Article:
The administration of the Modern Slavery Act also requires improvements to ensure its efficacy. The review highlights the heavy reliance placed by entities on the government guidance manual, known as the Guidance for Reporting Entities. Considering the wealth of experience and insights gained over three years of reporting, the review recommends a comprehensive review of the Guide, with input from the Attorney-General’s Department, the Commonwealth Anti-Slavery Commissioner, and the wider business and professional community. This review would address various suggestions made during the consultation process, including the publication of supplementary guidance tailored to specific sectors, such as the financial sector.
Streamlined Processes, Communication and Public Awareness
In addition to the Guide review, the report recommends administrative enhancements to the reporting process. These include the creation of reporting templates to streamline and standardize submissions and improvements to the searchability function of the Online Modern Slavery Statements Register. Emphasis is placed on the critical role of the Commonwealth Anti-Slavery Commissioner in monitoring compliance, facilitating collaborative networks, and providing national leadership in raising awareness of modern slavery risks and ensuring their effective addressal.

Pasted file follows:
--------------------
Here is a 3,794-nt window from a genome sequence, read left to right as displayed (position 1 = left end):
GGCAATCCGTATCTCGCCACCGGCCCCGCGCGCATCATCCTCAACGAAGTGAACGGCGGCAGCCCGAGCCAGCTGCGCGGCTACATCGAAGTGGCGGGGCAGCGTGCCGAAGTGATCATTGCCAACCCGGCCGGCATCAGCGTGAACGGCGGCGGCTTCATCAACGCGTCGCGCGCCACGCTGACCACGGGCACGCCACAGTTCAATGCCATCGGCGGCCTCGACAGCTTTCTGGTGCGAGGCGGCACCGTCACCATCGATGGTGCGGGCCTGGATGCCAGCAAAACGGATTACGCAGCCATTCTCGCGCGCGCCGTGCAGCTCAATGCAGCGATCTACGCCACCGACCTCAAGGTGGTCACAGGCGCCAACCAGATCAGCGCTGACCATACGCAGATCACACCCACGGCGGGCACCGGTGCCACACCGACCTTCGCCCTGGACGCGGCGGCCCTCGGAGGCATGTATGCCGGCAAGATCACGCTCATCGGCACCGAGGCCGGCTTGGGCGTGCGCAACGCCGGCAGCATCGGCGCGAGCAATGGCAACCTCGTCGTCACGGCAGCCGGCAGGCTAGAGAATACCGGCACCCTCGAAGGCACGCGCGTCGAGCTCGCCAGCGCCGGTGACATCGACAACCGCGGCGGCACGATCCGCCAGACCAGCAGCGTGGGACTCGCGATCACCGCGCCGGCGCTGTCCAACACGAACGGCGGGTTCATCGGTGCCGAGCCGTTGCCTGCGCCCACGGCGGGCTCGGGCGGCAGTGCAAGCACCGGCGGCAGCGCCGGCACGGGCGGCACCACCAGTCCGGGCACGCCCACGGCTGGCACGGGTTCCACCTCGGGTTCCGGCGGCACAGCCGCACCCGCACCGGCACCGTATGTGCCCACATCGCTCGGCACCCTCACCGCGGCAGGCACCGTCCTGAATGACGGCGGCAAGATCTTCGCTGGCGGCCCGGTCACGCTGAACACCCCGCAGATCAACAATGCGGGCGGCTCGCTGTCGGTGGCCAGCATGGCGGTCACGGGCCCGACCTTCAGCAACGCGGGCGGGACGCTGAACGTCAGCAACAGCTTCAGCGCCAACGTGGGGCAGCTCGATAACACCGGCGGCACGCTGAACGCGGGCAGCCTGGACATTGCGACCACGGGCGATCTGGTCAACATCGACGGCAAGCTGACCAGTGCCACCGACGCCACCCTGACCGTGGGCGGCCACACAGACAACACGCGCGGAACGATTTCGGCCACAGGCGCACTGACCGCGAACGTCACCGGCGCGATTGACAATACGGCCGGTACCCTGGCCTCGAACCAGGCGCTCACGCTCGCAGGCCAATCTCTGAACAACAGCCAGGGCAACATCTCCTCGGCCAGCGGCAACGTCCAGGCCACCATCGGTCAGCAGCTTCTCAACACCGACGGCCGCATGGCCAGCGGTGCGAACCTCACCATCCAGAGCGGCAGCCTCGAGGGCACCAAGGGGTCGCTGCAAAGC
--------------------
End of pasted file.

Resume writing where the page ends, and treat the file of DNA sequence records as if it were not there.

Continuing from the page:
Implementing the extensive recommendations outlined in the review may require additional substantial resources over time. However, the promising basis of strong interest and commitment demonstrated throughout the review process provides a solid foundation for strengthening Australia’s Modern Slavery Act. An effective law conveys the promise to current and potential victims of modern slavery that action is being taken and that the problem can be remedied.
Overview of All Recommendations:
- Recommendation 1
The Australian Government – either through or in consultation with the Anti-Slavery Commissioner – initiate discussion with other jurisdictions in Australia and internationally on options for defining ‘modern slavery’ for the purpose of mandatory reporting laws such as the Modern Slavery Act 2018. A report on those discussions should be provided to any later review of the Act.